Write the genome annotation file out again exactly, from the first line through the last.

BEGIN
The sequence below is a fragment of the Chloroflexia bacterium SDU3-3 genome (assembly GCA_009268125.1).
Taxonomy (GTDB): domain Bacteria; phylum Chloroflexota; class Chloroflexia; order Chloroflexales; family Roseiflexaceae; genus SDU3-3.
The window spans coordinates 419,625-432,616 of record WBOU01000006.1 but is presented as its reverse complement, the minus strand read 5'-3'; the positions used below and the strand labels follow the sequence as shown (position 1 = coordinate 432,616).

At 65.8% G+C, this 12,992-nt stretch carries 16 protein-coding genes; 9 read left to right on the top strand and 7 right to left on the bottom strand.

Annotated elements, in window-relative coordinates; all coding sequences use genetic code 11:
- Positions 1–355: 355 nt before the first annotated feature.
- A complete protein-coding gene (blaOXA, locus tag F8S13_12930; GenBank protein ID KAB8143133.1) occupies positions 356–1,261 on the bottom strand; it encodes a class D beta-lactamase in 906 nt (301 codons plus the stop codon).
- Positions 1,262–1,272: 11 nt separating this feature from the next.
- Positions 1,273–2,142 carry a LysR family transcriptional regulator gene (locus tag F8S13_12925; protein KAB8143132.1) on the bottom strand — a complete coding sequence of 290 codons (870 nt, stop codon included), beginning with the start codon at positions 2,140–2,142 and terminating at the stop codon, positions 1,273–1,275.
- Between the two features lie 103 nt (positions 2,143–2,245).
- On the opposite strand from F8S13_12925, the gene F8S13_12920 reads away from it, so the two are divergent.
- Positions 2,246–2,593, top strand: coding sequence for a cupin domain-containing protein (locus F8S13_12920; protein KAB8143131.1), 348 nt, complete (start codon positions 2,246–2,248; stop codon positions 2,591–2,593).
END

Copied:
The sequence below is a fragment of the Chloroflexia bacterium SDU3-3 genome (assembly GCA_009268125.1).
Taxonomy (GTDB): domain Bacteria; phylum Chloroflexota; class Chloroflexia; order Chloroflexales; family Roseiflexaceae; genus SDU3-3.
The window spans coordinates 419,625-432,616 of record WBOU01000006.1 but is presented as its reverse complement, the minus strand read 5'-3'; the positions used below and the strand labels follow the sequence as shown (position 1 = coordinate 432,616).

At 65.8% G+C, this 12,992-nt stretch carries 16 protein-coding genes; 9 read left to right on the top strand and 7 right to left on the bottom strand.

Annotated elements, in window-relative coordinates; all coding sequences use genetic code 11:
- Positions 1–355: 355 nt before the first annotated feature.
- A complete protein-coding gene (blaOXA, locus tag F8S13_12930; GenBank protein ID KAB8143133.1) occupies positions 356–1,261 on the bottom strand; it encodes a class D beta-lactamase in 906 nt (301 codons plus the stop codon).
- Positions 1,262–1,272: 11 nt separating this feature from the next.
- Positions 1,273–2,142 carry a LysR family transcriptional regulator gene (locus tag F8S13_12925; protein KAB8143132.1) on the bottom strand — a complete coding sequence of 290 codons (870 nt, stop codon included), beginning with the start codon at positions 2,140–2,142 and terminating at the stop codon, positions 1,273–1,275.
- Between the two features lie 103 nt (positions 2,143–2,245).
- On the opposite strand from F8S13_12925, the gene F8S13_12920 reads away from it, so the two are divergent.
- Positions 2,246–2,593, top strand: coding sequence for a cupin domain-containing protein (locus F8S13_12920; protein KAB8143131.1), 348 nt, complete (start codon positions 2,246–2,248; stop codon positions 2,591–2,593).